Think back to the day you received your diagnosis of cancer. How soon did thoughts about death or dying come to your mind? For me, thoughts about death occurred within seconds after I received the news I had prostate cancer.
What’s surprising to me is how often I think about death seven years later, even though my last PSA test came back undetectable.
I decided to ask the community of men on my Prostate Cancer Pre & Post Surgery Facebook page how often they thought about death and dying.
Here’s a sample of answers I received:
- Just passing thoughts.
- I’m five years out and I think about it almost daily.
- I don’t think about it any more often than before I was diagnosed with prostate cancer.
- Most days.
- Every day.
- I think of death too often.
The first thing I noticed was the variety of answers I received. I expected everyone to say they thought about it multiple times every day.
The answers I received suggest there’s a wide variation in how often cancer survivors think about death and dying.
The frequency of thoughts about death and dying is less important than the conversation we engage in with ourselves each time we think about dying.
My initial thoughts about death were terrifying. I imagined spending months in agonizing pain that no amount of medication would successfully manage.
I imagined my life savings would be wiped out by high deductibles and out-of-pocket expenses. I was convinced I wouldn’t live long enough to walk my daughter down the aisle, become a grandparent, retire in good health or travel with my wife.
I have a long list of friends, family and acquaintances who died within the year of receiving their diagnosis. Therefore, the possibility of surviving cancer never entered my mind.
I expected to go down hill rapidly and die within the first year after I received my diagnosis.
Every time I engaged in self-talk about dying, it ended the same way. I’d feel distressed, fearful, pessimistic about the future and overwhelmed with grief and sadness.
I wanted to protect my wife, so I kept these conversations to myself. I believe she wanted to protect me from her fears, so we coped with our individual fears together, but alone. In doing so, we deprived ourselves of the comfort and support we had to offer each other.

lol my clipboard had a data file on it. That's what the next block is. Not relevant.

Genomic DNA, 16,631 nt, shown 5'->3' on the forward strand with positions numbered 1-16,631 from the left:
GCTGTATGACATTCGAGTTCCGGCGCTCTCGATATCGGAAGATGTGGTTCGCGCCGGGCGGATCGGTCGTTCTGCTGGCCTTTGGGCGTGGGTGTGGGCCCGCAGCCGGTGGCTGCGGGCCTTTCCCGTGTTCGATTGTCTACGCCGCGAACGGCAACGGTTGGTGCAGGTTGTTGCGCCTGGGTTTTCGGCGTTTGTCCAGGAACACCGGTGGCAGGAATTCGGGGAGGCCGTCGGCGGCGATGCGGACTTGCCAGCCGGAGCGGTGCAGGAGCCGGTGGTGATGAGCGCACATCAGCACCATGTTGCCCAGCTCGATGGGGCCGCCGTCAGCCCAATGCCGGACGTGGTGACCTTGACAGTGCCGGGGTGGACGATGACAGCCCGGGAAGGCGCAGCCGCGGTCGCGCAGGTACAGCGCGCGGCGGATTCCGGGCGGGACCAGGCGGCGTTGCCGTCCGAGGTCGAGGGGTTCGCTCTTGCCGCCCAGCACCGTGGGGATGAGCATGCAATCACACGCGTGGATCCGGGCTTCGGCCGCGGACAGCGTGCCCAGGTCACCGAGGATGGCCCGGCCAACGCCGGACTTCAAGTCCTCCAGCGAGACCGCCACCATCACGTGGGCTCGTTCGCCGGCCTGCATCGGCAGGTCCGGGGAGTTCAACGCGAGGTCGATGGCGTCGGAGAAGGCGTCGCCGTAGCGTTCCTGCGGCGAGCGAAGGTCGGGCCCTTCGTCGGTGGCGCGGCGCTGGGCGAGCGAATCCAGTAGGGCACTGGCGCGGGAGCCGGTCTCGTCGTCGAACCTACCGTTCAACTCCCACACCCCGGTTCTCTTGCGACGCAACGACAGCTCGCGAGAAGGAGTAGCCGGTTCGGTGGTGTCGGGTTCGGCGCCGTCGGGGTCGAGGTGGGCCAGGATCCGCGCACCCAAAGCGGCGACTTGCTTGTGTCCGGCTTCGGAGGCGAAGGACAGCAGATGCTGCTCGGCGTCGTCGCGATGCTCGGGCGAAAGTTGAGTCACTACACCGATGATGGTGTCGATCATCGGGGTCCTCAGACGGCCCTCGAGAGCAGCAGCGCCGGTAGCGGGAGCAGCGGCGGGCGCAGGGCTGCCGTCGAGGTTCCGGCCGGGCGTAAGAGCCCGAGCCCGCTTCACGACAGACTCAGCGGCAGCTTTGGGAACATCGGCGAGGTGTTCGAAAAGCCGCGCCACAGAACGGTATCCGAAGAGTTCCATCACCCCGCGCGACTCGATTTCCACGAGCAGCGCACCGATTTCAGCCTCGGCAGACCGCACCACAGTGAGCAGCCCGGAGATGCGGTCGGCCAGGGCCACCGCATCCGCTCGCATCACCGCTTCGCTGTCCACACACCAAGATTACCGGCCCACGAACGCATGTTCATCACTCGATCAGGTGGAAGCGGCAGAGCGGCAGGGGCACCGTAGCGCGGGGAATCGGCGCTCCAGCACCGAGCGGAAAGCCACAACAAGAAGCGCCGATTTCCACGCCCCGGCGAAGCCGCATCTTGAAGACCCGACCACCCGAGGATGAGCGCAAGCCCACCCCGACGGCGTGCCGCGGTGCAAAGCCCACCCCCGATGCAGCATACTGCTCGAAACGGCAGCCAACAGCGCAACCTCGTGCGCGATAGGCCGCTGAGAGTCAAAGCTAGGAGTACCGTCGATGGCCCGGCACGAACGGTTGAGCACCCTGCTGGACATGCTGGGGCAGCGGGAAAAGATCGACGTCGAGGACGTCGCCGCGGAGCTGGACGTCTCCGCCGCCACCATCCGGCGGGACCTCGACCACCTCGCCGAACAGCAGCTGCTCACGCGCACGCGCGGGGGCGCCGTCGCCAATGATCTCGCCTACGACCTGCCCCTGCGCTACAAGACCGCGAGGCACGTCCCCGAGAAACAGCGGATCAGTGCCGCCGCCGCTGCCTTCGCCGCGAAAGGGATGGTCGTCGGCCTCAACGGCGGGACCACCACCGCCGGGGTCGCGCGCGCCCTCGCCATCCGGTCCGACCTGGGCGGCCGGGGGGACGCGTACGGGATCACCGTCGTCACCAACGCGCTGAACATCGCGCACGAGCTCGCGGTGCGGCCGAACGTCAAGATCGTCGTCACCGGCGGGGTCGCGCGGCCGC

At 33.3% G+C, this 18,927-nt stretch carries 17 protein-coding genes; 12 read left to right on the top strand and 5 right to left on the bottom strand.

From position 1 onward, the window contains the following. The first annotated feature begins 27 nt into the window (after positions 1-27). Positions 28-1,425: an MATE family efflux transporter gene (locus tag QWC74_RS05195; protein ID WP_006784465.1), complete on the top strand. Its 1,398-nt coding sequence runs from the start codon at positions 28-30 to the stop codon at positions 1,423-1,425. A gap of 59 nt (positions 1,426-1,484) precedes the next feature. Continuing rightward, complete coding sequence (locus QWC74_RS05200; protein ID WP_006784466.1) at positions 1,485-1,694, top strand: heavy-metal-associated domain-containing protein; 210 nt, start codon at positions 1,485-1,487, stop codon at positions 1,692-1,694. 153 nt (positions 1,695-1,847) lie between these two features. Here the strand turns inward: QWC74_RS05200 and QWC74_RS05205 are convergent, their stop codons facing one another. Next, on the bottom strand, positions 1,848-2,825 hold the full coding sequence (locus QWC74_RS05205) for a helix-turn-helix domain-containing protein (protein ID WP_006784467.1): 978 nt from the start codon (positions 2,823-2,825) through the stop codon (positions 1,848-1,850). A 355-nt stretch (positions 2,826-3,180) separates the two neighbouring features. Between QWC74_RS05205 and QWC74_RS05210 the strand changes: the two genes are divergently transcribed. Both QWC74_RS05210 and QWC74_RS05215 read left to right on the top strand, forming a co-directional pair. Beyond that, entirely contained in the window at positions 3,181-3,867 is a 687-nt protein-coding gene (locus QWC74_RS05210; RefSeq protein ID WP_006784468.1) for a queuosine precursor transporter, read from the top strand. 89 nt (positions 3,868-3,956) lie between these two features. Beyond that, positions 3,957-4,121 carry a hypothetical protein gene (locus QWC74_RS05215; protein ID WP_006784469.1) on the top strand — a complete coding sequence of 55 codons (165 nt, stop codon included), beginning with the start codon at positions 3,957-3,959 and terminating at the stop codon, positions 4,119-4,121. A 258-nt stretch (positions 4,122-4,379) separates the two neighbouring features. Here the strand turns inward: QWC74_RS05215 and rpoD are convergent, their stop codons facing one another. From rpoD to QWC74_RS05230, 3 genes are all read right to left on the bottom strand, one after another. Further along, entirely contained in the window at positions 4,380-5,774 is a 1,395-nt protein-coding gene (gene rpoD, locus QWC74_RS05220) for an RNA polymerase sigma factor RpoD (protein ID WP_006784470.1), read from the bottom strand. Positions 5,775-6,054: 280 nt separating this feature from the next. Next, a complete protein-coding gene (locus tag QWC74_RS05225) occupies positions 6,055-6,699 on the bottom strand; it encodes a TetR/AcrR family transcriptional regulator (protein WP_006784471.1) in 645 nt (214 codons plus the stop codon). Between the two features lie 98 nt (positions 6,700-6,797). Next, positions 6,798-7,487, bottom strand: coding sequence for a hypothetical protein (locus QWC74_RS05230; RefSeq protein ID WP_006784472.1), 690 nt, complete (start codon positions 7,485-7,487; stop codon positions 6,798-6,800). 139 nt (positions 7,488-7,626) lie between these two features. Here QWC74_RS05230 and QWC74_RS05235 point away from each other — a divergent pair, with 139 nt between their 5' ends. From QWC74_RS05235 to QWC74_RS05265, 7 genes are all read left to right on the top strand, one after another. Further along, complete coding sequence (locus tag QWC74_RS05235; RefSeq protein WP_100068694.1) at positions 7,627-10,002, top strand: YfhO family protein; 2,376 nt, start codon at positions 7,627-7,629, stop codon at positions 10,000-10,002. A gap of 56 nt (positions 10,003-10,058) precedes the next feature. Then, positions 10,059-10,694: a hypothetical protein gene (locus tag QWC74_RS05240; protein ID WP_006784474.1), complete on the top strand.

There are healthy, life-affirming ways to think about your own death, but where can you find them?
The Bible helped me overcome my fear and pessimism. These three verses were life changing:
- Teach us to number our days, that we may gain a heart of wisdom. (Psalm 90:12).
A diagnosis of prostate cancer taught me to number my days. Since then, every part of my life changed.
Before my cancer diagnosis, if you said to me, “You’re going to write two award-winning books, write articles and cut your work schedule down to three days a week.” I wouldn’t have believed you. Yet, that’s exactly what happened.
- O death, where is thy sting? O grave, where is thy victory? (1 Corinthians 15:55)
This verse is a powerful reminder to me that death isn’t the last chapter of my life.
- We are confident, I say, and willing rather to be absent from the body, and to be present with the Lord (2 Corinthians 5:8)
This verse reminds me of where and with whom I’m going to spend eternity.
I’m no longer distressed when I think about death and dying. I’m reminded to use my remaining time wisely. My relationships, my priorities, my values and how I use my time, skills and talents were all transformed.
Your thoughts, feelings, past experiences, attitudes, religious beliefs and your personal history coping with loss will all impact the way you speak, comfort or cause distress as you think about your mortality.
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